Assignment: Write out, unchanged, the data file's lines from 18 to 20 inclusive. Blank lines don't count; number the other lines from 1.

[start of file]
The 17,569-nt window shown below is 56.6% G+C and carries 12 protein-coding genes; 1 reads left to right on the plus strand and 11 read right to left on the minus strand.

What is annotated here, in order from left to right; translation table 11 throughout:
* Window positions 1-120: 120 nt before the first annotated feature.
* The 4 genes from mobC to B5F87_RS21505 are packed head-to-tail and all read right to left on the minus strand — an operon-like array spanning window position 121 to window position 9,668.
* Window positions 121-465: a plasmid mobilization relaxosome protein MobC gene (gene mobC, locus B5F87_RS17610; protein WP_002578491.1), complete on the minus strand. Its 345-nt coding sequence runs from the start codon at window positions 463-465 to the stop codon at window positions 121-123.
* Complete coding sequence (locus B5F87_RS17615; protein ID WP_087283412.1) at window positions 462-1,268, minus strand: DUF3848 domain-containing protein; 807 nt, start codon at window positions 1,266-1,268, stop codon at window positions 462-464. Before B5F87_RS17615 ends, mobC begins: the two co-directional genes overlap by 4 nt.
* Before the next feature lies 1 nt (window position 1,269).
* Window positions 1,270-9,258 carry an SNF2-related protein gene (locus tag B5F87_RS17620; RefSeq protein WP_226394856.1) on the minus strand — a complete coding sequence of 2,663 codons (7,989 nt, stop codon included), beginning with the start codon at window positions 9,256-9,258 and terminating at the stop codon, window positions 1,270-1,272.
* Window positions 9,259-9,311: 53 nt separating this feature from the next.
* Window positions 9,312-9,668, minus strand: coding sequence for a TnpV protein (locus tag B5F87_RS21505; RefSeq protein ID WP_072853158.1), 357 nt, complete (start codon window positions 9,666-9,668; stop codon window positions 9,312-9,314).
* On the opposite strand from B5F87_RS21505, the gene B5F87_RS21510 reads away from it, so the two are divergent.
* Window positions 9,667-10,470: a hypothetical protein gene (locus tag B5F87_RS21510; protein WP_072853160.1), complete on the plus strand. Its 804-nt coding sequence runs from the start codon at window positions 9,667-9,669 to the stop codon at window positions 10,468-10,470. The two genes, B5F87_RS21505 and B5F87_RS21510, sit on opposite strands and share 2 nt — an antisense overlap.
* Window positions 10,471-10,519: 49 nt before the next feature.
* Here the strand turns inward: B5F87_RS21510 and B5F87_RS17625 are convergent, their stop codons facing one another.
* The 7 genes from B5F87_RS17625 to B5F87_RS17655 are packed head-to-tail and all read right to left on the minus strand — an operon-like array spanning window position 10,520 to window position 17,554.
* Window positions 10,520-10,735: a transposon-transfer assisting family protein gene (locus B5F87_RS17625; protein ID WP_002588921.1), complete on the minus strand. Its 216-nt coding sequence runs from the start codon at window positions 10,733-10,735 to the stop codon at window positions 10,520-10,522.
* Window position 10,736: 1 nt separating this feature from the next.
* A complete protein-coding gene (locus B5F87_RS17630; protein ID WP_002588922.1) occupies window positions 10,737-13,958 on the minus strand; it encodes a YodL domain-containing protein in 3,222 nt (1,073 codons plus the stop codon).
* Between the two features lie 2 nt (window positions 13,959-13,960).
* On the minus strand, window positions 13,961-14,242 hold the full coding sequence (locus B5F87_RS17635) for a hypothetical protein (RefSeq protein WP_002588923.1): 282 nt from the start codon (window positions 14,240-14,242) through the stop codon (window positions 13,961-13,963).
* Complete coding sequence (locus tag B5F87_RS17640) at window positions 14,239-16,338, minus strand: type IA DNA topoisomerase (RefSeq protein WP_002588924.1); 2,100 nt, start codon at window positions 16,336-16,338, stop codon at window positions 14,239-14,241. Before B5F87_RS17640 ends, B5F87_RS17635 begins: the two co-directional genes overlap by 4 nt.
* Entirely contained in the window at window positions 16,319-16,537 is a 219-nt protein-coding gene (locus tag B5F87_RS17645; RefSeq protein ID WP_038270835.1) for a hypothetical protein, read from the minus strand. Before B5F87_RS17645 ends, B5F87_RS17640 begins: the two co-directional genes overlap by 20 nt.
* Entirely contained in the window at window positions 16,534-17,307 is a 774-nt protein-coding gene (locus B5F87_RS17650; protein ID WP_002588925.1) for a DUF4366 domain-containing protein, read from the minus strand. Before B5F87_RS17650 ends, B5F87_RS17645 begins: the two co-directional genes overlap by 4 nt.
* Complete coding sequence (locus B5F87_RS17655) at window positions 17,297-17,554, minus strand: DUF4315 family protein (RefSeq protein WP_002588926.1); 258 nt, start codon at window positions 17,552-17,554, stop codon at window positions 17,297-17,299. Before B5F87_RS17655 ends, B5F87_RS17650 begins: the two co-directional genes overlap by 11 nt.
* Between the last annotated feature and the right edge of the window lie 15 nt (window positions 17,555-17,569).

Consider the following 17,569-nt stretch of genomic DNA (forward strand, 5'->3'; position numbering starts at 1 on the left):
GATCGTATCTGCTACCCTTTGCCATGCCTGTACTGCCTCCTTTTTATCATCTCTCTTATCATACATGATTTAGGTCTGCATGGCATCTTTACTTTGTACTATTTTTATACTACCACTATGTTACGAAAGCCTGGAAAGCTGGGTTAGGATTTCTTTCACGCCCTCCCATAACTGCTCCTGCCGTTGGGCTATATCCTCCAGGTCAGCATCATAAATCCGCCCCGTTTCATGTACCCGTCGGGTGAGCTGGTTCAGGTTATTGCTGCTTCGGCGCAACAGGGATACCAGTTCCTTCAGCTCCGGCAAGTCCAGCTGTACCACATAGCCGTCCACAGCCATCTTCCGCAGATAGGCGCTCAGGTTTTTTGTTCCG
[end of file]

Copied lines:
* A complete protein-coding gene (locus B5F87_RS17630; protein ID WP_002588922.1) occupies window positions 10,737-13,958 on the minus strand; it encodes a YodL domain-containing protein in 3,222 nt (1,073 codons plus the stop codon).
* Between the two features lie 2 nt (window positions 13,959-13,960).
* On the minus strand, window positions 13,961-14,242 hold the full coding sequence (locus B5F87_RS17635) for a hypothetical protein (RefSeq protein WP_002588923.1): 282 nt from the start codon (window positions 14,240-14,242) through the stop codon (window positions 13,961-13,963).